Coronavirus Roundup, Part 2
I ended the previous installment of this roundup by defining the right basic question: What is the nature of the problem we're confronting, how does it work, and how do we solve it?
First, since we are awash in misinformation about coronavirus, I want to direct you to some good sources. Twitter has actually been better than I expected. There are a lot of crazy conspiracy theories circulated there, of course, but there are also some very good and well-informed people and some genuine experts. I recommend following Amesh Adalja (@AmeshAA), Scott Gottlieb (@ScottGottliebMD), and Pradheep Shanker (@Neoavatara), who does a very good job of collating worthwhile news stories and tweets.
I am much less impressed with Facebook, and it seems to have a nefarious influence in one particular respect. On Twitter, when you see amateur speculations, crackpot science, and conspiracy theories, they tend to come from people you don't know personally, so they're easier to ignore or dismiss. When you see them on Facebook, they tend to come from people you know and are predisposed to think well of, so you're more likely to want to take them seriously. I think that's why Facebook tends to serve as a Chinese wet market of coronavirus disinformation: an unhealthy place to spend time. But if you must go there, I recommend checking out Evan Madianos, who does a good job of posting reliable information. Also, Stuart Hayashi frequently does some of the unpleasant work of digging up facts that debunk the most common conspiracy theories.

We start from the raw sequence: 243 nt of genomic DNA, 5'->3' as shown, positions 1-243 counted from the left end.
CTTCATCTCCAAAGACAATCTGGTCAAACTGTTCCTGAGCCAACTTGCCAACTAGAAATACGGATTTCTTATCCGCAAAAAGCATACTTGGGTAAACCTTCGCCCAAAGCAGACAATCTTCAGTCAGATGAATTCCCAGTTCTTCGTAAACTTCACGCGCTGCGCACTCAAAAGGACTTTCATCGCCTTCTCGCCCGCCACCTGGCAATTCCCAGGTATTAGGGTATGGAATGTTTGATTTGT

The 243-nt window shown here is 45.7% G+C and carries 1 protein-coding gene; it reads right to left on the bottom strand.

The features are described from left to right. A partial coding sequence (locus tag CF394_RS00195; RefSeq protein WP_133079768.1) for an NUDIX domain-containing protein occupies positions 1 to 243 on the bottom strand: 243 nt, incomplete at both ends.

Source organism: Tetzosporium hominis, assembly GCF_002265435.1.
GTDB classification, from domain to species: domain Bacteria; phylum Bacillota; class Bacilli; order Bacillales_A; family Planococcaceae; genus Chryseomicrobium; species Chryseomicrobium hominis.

Among conservative journalists, the one I find most consistently valuable is National Review's Jim Geraghty, who is one of the few people coming from the world of political commentary to look at this issue from a perspective that is not driven by politics or partisanship.
So let's begin by assessing the current state of the pandemic in the US.
The rest of this article is available only by e-mail to paid subscribers.